My Oman Valentine

Typically, Valentine’s Day is a relatively small event in our household.  Sometimes we exchange a cute card or share a bottle of wine.  There are rarely extensive reservations, serious plans or even small gifts.  We try to be kind, appreciative and loving every day.  Especially, in the USA where this is such a large and involved holiday we really take pride in doing something quiet just to enjoy one another.

Yet, today, for the first time in years I find myself a bit nostalgic and wishful that I had planned something more interesting.  One obvious reason is that we are away from our home culture and doing something for Valentine’s Day will feel a bit like home.  Of course, if we were at home we’d be in the living room eating take-out.  Not at a fancy restaurant. 

I realized that in the safety of our own culture I felt no pressure to fit in during Valentine’s Day celebrations.  Being ourselves and being together was enough.  However, in the small expat community where we live in Oman there are days when I just want to fit in and have something to talk about. 

Leading up to this holiday I honestly didn’t expect to hear a word about Valentine’s Day in Oman.  Perhaps that expectation is what sent me in the wrong emotional direction anyhow.  I didn’t think Valentine’s Day would even be recognized.  Wow, was I wrong.  Every restaurant, bar, spa and business that can lure expats and locals alike with promise of deals for Valentine’s Day is doing so.  For the last two weeks every where I go someone asks what I have planned for Valentine’s Day and when I say nothing, they stare a little shocked and turn to someone else in the group to ask them.  So, finally, last night on Valentine’s Eve I realized despite my wonderful partner being in my life having no plans has really made me feel left out.  I only have myself to blame.  I had expected that the same plans we would have had back in the states would make me feel as fulfilled here in our expat life.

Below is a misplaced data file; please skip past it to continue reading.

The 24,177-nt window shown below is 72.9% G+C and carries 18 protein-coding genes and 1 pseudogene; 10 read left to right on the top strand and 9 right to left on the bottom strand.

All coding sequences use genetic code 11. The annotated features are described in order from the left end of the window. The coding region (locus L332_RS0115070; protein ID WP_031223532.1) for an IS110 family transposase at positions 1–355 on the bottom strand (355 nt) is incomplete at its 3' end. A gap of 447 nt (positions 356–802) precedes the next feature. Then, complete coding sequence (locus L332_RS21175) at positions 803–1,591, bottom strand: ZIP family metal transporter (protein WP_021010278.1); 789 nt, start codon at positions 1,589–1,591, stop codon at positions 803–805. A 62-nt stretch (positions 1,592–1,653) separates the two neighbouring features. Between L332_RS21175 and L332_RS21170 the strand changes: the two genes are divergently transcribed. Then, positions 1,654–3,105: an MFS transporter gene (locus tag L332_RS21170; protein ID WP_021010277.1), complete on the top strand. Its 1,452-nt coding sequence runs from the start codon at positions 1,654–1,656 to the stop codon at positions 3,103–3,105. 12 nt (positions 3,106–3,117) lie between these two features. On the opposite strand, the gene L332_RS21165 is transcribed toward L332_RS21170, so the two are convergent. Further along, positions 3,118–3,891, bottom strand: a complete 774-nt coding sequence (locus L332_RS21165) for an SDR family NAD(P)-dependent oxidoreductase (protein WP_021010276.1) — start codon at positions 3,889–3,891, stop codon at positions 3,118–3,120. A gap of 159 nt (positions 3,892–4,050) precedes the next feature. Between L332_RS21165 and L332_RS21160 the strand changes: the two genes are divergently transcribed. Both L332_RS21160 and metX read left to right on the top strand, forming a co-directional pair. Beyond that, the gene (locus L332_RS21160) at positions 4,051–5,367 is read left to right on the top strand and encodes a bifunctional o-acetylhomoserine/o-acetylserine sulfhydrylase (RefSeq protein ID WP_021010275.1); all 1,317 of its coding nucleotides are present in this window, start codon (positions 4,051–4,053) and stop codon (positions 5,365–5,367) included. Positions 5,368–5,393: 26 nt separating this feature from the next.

I did some research on the topic of Valentine’s Day to rectify this confused feeling of being torn between not wanting to celebrate in a way we usually wouldn’t but also feeling left out of our new community because we had no plans.  An article at  Yale News eased my mind by reminding me that whether or not I think of this as a unimportant holiday it is still a very important cultural ritual.  This is a ritual that brings us closer to the ones we love and our community and that isolation can and does occur when people do not participate.  Read more at Yale News.

I also discovered some fascinating facts about the history of Valentine’s Day in a short video at History.com and it made me forget my analytic mind and smile. See the video

Alas, I am reminded that expectations are a good way to get let down, that cultural and social norms and their impacts on us always amaze me and that I am fortunate in love and in life.

Happy Valentine’s Day from Oman.

xoxoxox

Valentine's Morning, Seeb, Oman. The water is calm and the sun is bright.

Valentine's Morning, Seeb, Oman. The water is calm and the sun is bright.